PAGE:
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I'm trying to follow the argument in good faith, so bear with me...

> This gives you an unfair advantage over, say, a brick-and-mortar store or a physical ad agency in Paris that's trying to compete online.

Are you sure it's "an unfair advantage" and not just "an advantage"? Doesn't your position presume that the brick-and-mortar business model deserves special protection? If so, why? If not, what then is unfair about "jurisdiction arbitrage".

> Taxes are not just about revenue, they are often about changing incentives

What is the implied incentive in this case? It seems like it's just incentivizing a brick and mortar business model, but it's not clear why this is inherently virtuous.

> This addresses an additional edge Amazon has versus local retailers.

Doesn't this all point to a fundamental problem with "corporate tax"? Wouldn't it be better (fairer) to reduce or remove corporate tax and raise sales tax or similar, such that it doesn't matter whether the business has a presence in the country in question? I'm not very knowledgable about the topic, so I'm hoping someone can set me straight.




>Are you sure it's "an unfair advantage" and not just "an advantage"? Doesn't your position presume that the brick-and-mortar business model deserves special protection? If so, why?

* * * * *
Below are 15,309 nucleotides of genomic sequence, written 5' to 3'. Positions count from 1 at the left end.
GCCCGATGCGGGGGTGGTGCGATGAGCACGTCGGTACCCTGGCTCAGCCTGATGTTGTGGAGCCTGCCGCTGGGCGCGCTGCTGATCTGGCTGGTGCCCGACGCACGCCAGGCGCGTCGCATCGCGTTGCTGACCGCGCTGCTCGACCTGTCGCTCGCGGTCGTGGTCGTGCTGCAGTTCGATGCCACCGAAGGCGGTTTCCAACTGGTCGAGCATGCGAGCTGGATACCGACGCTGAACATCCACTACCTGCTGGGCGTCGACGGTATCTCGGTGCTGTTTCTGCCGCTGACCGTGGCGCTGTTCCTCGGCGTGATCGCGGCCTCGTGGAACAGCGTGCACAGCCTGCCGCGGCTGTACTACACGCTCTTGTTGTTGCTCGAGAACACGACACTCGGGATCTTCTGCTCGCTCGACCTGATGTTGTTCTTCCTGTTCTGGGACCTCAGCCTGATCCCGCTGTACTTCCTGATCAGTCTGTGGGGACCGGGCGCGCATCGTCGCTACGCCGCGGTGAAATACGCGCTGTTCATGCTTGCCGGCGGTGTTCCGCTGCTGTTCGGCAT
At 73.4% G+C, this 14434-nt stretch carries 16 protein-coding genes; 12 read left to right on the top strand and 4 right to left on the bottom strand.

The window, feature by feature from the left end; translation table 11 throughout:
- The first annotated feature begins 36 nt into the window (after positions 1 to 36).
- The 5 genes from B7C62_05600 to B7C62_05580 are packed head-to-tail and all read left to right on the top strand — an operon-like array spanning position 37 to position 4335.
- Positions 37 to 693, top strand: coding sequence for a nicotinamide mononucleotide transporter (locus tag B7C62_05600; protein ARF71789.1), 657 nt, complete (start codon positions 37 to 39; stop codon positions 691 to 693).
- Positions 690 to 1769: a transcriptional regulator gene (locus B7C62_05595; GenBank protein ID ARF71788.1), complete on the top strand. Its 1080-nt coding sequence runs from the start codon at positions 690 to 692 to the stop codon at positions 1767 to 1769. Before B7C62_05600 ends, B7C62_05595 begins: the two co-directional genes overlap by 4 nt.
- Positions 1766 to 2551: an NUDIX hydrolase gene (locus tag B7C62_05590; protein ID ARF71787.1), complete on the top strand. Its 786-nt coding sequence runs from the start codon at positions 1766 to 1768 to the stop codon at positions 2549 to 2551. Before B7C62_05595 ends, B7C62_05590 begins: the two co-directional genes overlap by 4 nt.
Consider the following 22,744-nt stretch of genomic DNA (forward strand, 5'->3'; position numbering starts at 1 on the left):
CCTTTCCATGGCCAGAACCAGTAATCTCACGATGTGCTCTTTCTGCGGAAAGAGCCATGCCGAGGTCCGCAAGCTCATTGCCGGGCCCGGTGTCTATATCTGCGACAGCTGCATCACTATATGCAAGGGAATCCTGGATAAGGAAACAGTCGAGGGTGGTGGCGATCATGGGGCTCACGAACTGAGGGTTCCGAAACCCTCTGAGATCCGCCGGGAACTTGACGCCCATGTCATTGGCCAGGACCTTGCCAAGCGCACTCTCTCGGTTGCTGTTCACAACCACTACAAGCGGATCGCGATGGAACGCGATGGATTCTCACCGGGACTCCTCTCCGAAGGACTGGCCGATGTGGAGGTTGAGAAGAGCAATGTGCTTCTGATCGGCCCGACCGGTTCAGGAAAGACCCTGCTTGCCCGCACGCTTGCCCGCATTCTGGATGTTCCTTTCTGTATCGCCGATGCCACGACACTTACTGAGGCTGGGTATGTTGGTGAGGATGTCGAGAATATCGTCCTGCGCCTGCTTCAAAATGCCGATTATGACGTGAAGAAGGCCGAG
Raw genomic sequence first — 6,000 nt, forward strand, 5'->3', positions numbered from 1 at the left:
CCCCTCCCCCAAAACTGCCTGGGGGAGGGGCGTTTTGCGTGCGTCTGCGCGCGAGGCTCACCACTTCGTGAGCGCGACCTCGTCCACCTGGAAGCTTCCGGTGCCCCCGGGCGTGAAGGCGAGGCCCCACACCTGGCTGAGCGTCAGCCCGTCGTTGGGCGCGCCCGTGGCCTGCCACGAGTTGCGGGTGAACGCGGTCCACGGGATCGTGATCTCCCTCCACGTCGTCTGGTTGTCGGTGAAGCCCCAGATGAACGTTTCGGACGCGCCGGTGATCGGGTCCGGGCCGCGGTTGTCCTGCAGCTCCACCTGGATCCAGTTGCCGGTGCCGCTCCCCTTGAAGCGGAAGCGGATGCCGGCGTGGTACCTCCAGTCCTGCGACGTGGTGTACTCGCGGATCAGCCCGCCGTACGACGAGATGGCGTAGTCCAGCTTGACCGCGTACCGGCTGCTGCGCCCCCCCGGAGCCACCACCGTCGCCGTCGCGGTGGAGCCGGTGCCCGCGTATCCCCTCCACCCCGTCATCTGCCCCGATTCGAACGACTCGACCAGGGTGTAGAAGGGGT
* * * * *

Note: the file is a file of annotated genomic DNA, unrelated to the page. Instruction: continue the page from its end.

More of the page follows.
Because it employs more people and pays taxes locally. It's perfectly valid for the government to ignore that and focus solely on the consumer side (i.e. minimize prices), but it's also perfectly valid (and economically sound) to do what France is doing.

>What is the implied incentive in this case? It seems like it's just incentivizing a brick and mortar business model

No, it is not incentivizing it. It levels the playing field a bit by applying more consistent taxation.

>Doesn't this all point to a fundamental problem with "corporate tax"? Wouldn't it be better (fairer) to reduce or remove corporate tax and raise sales tax or similar, such that it doesn't matter whether the business has a presence in the country in question?

I can be persuaded by that argument (economists do love consumption taxes for a reason, after all), but either way it's not for Amazon to decide. In France, it is for the French people to decide, via their representatives. Whatever positive or negative consequences arise are also theirs to bear.


> > Doesn't this all point to a fundamental problem with "corporate tax"? Wouldn't it be better (fairer) to reduce or remove corporate tax and raise sales tax or similar, such that it doesn't matter whether the business has a presence in the country in question?

Well, now you run into the problem of progressive vs regressive taxation. Since consumption taxes, as the name implies, tax consumption, and the poor have a marginal propensity to consume of almost 1.0 while the wealthy can have an extremely low marginal propensity to consume, it's reasonable to conclude that consumption taxes are taxing the people who are least able to pay and who would already be spending that money anyways. You're taking away money that would already have stimulated the economy elsewhere.